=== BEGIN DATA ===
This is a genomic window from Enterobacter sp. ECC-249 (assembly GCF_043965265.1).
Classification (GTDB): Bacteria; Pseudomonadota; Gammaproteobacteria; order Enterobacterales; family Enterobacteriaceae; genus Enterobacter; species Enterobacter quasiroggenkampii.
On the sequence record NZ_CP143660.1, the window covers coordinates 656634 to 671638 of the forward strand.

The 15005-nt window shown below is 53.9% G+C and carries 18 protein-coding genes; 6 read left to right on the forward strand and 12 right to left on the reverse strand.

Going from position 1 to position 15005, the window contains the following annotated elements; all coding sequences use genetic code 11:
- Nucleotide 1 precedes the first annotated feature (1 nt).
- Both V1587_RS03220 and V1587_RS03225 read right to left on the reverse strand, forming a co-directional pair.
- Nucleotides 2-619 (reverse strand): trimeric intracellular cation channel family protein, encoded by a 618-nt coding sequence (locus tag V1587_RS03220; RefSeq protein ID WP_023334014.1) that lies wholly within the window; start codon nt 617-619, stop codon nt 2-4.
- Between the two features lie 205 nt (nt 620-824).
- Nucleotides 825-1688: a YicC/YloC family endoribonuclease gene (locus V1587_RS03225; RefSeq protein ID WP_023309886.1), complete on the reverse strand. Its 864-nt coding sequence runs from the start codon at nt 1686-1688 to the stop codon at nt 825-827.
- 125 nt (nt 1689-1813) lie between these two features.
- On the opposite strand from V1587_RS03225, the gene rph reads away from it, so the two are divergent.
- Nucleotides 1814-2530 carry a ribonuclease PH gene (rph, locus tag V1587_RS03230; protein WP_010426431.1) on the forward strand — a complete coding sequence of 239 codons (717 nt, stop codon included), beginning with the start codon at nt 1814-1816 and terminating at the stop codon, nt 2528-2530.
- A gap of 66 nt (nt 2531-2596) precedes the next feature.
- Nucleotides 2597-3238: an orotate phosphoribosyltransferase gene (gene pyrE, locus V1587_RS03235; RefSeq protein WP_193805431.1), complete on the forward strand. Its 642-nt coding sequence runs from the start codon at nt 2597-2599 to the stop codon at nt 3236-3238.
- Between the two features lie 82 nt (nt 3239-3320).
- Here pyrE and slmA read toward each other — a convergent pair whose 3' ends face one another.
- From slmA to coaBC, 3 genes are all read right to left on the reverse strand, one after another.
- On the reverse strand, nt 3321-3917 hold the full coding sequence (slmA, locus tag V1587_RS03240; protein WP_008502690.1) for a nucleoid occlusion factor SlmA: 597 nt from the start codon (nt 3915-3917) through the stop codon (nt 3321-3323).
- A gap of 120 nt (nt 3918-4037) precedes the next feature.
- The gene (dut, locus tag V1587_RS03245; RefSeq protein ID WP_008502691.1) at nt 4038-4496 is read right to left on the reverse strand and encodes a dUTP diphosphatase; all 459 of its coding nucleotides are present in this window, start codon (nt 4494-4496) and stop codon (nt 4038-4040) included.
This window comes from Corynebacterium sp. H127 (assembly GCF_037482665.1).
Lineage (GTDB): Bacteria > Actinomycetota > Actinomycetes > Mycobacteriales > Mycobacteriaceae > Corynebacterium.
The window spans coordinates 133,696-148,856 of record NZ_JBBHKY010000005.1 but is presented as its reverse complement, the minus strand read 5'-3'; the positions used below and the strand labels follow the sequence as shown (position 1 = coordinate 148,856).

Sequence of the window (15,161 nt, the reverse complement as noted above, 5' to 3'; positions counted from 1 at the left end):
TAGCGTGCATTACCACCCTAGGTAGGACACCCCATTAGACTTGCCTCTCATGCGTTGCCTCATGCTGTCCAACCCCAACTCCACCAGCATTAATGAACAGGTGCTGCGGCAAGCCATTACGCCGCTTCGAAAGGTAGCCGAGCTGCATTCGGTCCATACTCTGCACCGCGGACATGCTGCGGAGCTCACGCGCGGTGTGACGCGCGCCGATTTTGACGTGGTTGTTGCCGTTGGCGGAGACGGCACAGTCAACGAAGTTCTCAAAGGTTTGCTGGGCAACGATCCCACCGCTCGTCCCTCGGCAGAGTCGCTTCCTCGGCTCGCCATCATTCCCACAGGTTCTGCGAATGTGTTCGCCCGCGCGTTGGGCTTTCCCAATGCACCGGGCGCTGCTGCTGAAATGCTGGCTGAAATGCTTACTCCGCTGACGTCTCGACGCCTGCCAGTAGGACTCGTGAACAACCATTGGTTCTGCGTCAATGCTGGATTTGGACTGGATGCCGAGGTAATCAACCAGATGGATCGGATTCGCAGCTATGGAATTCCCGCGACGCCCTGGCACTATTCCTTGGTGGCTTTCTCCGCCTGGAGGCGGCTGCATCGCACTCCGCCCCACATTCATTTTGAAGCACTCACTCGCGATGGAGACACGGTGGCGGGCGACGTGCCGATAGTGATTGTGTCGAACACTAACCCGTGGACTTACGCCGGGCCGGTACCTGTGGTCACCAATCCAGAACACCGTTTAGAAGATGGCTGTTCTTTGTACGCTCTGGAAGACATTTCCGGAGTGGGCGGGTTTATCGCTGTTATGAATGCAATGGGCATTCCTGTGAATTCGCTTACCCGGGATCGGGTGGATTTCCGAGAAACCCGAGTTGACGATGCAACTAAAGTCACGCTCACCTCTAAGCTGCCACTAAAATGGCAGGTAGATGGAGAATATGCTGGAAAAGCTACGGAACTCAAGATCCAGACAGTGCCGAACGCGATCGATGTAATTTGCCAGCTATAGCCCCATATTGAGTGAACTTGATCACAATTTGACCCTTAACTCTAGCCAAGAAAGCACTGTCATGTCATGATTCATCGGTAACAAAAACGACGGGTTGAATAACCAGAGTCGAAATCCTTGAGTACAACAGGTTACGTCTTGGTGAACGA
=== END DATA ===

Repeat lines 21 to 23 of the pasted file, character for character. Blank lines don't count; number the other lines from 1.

- The gene (dut, locus tag V1587_RS03245; RefSeq protein ID WP_008502691.1) at nt 4038-4496 is read right to left on the reverse strand and encodes a dUTP diphosphatase; all 459 of its coding nucleotides are present in this window, start codon (nt 4494-4496) and stop codon (nt 4038-4040) included.
This window comes from Corynebacterium sp. H127 (assembly GCF_037482665.1).
Lineage (GTDB): Bacteria > Actinomycetota > Actinomycetes > Mycobacteriales > Mycobacteriaceae > Corynebacterium.